Gamification Concepts in Software Design

In late 2012 I embarked on a project to implement Gamification for a technical community (devcentral.f5.com). The intent was to introduce the elements of game playing (point scoring, competition with others, rules of play) to encourage a deeper engagement.

The implementation of Gamification in an app or website is fairly trivial if you understand a few high level concepts.

Actions, Actions, Actions

The core fundamental concept of implementing game mechanics is the measurement of actions.

The definition of an action is any activity performed by a user.

Our project was a technical community (similar to StackOverflow) which had actions as follows:

  • Ask a Question
  • Add an Answer
  • Add a Comment
  • Vote up a Question
  • Vote down a Question
  • Accept an Answer
  • Vote up an Answer
  • Vote down an Answer

After the actions were identified, we assigned value to each. The primary element of value is reputation, the externally visible representation of a person’s contributions:

Reputation in Gamification

To make things a little more complicated, there are 2 types of way reputation is awarded.

The first is when I perform an action and it is given to myself:

  • Ask a Question (+1)
  • Add an Answer (+2)
  • Add a Comment (+1)

The second is when a user performs an action and awards reputation to another user:

  • Vote up a Question (+10) - person who asked question gains reputation
  • Vote down a Question (-2) - person who asked question loses reputation
  • Accept an Answer (+15) - person who submitted answer gains reputation
  • Vote up an Answer (+10) - person who submitted answer gains reputation
  • Vote down an Answer (-1) - person who submitted answer loses reputation

You’ll notice a difference in the amount of points between the two sets. The second is a vote by your peers and is therefore rewarded better.

Badges, Levels & Privileges

Now that we have discussed actions and the accumulation of reputation. It’s time to look at what we can do with reputation scores.

Badges

Similar to a Scout’s badges, the awarding of badges is a visual display of a user’s achievements.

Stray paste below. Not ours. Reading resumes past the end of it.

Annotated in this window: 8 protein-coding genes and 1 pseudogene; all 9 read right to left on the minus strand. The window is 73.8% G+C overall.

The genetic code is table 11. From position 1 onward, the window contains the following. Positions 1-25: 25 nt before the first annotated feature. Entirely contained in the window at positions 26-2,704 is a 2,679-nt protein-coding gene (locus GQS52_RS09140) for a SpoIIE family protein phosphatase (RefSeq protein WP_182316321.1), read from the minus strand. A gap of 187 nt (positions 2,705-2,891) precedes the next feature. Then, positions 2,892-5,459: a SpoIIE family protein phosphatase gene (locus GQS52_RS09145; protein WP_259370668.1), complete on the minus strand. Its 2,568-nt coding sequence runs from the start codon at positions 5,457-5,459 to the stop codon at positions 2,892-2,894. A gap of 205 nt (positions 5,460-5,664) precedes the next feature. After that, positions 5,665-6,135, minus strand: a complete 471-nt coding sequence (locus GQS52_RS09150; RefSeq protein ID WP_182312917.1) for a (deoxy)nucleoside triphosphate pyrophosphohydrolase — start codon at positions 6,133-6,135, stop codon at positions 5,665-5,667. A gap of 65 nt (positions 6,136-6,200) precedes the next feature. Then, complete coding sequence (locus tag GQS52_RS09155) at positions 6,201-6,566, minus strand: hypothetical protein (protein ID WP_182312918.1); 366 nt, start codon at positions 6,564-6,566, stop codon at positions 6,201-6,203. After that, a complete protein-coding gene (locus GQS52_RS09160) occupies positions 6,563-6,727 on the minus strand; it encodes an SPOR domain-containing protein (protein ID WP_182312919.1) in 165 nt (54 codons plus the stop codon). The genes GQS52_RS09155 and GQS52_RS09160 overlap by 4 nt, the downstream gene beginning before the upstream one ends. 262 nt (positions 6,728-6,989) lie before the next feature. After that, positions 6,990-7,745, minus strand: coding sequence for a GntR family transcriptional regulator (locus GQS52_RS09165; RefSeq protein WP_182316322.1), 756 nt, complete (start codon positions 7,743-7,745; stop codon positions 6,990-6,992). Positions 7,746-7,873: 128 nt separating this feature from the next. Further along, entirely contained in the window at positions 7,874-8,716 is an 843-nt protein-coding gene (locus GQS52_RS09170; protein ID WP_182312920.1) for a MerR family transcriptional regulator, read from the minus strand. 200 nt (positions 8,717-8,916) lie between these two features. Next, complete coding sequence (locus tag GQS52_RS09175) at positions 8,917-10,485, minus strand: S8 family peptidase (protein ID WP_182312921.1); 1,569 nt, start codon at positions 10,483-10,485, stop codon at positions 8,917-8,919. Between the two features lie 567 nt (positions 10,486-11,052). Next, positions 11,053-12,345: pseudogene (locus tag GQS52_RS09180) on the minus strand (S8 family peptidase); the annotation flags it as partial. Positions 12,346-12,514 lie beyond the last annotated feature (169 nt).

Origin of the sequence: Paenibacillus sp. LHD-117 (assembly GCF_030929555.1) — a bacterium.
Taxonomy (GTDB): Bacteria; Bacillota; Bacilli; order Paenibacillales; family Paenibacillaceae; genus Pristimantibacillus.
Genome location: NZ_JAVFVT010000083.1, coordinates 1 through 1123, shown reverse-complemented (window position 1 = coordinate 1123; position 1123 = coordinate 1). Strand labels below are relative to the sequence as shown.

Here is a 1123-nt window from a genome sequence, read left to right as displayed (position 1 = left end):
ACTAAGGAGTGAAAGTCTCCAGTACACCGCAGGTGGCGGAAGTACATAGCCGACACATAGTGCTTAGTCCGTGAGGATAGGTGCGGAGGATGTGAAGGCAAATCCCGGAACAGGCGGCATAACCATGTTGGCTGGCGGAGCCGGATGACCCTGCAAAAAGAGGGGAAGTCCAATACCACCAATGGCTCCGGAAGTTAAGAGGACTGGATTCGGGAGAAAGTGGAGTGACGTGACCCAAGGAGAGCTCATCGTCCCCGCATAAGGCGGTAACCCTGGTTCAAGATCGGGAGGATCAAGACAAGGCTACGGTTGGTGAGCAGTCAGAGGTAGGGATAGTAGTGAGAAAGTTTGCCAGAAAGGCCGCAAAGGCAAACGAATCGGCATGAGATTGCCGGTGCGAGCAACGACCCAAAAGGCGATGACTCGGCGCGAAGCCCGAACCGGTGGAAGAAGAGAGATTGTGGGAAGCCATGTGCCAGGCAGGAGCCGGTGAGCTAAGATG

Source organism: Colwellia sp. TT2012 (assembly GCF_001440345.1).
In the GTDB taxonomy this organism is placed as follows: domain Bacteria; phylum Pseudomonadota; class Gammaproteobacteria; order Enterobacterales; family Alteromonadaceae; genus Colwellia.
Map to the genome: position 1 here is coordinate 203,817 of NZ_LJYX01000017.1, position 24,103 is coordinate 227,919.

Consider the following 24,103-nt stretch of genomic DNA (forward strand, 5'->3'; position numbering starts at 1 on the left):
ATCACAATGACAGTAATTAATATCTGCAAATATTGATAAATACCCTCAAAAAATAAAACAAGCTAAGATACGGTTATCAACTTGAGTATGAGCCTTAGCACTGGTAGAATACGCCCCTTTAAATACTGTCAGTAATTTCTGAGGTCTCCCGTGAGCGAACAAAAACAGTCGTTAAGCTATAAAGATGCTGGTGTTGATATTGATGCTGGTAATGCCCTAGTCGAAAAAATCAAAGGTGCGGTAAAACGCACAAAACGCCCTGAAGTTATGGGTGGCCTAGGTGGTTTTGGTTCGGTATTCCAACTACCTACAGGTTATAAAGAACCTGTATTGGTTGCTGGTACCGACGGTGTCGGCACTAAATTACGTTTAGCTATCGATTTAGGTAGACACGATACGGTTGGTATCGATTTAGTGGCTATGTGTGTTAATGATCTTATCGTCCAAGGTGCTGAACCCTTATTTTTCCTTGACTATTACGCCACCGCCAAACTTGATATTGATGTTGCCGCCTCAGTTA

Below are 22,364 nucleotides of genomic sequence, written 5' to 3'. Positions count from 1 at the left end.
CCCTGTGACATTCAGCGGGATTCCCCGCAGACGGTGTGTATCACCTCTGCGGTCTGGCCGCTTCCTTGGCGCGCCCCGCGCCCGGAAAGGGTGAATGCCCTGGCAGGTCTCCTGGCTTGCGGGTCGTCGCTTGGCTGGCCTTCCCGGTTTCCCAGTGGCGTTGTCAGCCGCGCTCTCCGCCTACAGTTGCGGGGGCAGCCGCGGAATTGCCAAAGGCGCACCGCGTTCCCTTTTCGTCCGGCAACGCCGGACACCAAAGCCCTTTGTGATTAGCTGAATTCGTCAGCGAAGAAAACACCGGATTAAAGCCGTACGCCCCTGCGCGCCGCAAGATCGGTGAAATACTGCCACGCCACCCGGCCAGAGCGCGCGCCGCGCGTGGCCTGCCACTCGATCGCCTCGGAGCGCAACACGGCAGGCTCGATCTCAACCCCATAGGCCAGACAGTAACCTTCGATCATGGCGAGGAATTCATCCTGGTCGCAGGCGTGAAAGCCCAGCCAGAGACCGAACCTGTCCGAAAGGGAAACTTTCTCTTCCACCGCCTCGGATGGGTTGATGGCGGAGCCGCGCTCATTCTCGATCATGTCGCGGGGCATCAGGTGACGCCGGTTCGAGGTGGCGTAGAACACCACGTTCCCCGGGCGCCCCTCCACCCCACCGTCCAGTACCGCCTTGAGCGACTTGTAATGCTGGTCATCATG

Scout Badges

The awarding of badges uses three different methods:

  1. Action Based: uses actions to construct a badge based on a user performing an action X number of times (e.g. Primary Voter Badge: vote up 10 questions)

  2. Event Based: uses events to construct a badge based on an event happening X number of times (e.g. A user’s question is viewed 500 times)

  3. Administrator Based: awarded manually by a site administrator (e.g. user of the month)

Levels & Privileges

Similar to badges, levels can be an external display of a user’s achievement.

  1. Newbie (0+)
  2. Padawan (10+)
  3. Jedi Knight (100+)
  4. Jedi Master (1000+)

Furthermore, levels can also be used to control privileges. We didn’t want users to register a new account and then vote up their own content so we made up voting meet a level requirement.

  • Vote up an Answer (+10) - requires Padawan level

At one point in time, we had a spammer attack the site over many weeks. During this period we used game mechanics to restrict the posting of questions and comments by making you complete a series of tasks to accumulate points first. After the attacks subsided, we adjusted the game again to remove this requirement.

Advanced Concepts

While those are the basis of gamification, there are many other ways you can adjust the game.

Bounties

Bounties are a great way to give user’s additional incentive to perform certain actions. You might place a bounty (additional reputation) for a particular action, e.g. give an extra 50 reputation per accepted answer on Technology X questions for this month.

Challenges

Similar to bounties, a challenge can be a sequence of actions that a user might be challenged with. e.g. Award extra reputation for a user who submits an article, a code snippet and answers 5 questions this month.

Internal Metrics on Actions

We also recorded an internal metric on each action. This was only visible internally and allowed us to measure the engagement of the overrall site (irrespective of how much reputation was given). This was a much better representation than page views and we called it experience points.

Adjustments

I wanted to mention that adjusting the game is also an option over time. We found some of our initial reputation assignments needed to be increased or decreased over time. These were not retrospective as it’s important to keep people’s overall scores intact.

Conclusion

Gamification is a great tool that you can add to any user-contributed community. It inspires engagement, rewards and recognises those most active in the community.

If you are interested in seeing some code, I’ve written a library for the DNN CMS with an associated presentation.